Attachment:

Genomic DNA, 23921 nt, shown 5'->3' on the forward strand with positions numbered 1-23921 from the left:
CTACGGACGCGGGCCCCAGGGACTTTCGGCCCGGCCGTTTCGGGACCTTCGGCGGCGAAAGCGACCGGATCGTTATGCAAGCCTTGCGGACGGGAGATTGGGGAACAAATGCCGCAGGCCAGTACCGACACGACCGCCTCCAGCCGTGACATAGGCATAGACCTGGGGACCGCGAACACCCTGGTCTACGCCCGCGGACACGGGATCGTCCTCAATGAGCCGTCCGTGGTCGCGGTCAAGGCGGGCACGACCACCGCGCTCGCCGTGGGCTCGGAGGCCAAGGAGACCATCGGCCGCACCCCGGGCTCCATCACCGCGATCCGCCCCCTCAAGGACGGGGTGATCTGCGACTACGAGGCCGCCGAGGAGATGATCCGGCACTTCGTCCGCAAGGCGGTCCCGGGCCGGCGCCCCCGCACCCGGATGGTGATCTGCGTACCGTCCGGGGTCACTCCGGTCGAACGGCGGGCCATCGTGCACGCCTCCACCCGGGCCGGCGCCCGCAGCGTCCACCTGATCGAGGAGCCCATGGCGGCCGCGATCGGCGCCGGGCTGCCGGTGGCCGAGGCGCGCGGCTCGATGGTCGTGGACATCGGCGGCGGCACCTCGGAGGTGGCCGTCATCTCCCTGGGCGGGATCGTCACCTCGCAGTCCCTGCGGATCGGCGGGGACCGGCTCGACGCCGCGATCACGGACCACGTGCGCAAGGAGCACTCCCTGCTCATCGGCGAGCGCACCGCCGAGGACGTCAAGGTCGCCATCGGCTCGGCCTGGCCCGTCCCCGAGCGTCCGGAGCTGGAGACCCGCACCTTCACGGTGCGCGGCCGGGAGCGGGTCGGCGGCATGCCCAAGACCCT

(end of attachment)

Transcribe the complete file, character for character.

Genomic DNA, 23921 nt, shown 5'->3' on the forward strand with positions numbered 1-23921 from the left:
CTACGGACGCGGGCCCCAGGGACTTTCGGCCCGGCCGTTTCGGGACCTTCGGCGGCGAAAGCGACCGGATCGTTATGCAAGCCTTGCGGACGGGAGATTGGGGAACAAATGCCGCAGGCCAGTACCGACACGACCGCCTCCAGCCGTGACATAGGCATAGACCTGGGGACCGCGAACACCCTGGTCTACGCCCGCGGACACGGGATCGTCCTCAATGAGCCGTCCGTGGTCGCGGTCAAGGCGGGCACGACCACCGCGCTCGCCGTGGGCTCGGAGGCCAAGGAGACCATCGGCCGCACCCCGGGCTCCATCACCGCGATCCGCCCCCTCAAGGACGGGGTGATCTGCGACTACGAGGCCGCCGAGGAGATGATCCGGCACTTCGTCCGCAAGGCGGTCCCGGGCCGGCGCCCCCGCACCCGGATGGTGATCTGCGTACCGTCCGGGGTCACTCCGGTCGAACGGCGGGCCATCGTGCACGCCTCCACCCGGGCCGGCGCCCGCAGCGTCCACCTGATCGAGGAGCCCATGGCGGCCGCGATCGGCGCCGGGCTGCCGGTGGCCGAGGCGCGCGGCTCGATGGTCGTGGACATCGGCGGCGGCACCTCGGAGGTGGCCGTCATCTCCCTGGGCGGGATCGTCACCTCGCAGTCCCTGCGGATCGGCGGGGACCGGCTCGACGCCGCGATCACGGACCACGTGCGCAAGGAGCACTCCCTGCTCATCGGCGAGCGCACCGCCGAGGACGTCAAGGTCGCCATCGGCTCGGCCTGGCCCGTCCCCGAGCGTCCGGAGCTGGAGACCCGCACCTTCACGGTGCGCGGCCGGGAGCGGGTCGGCGGCATGCCCAAGACCCT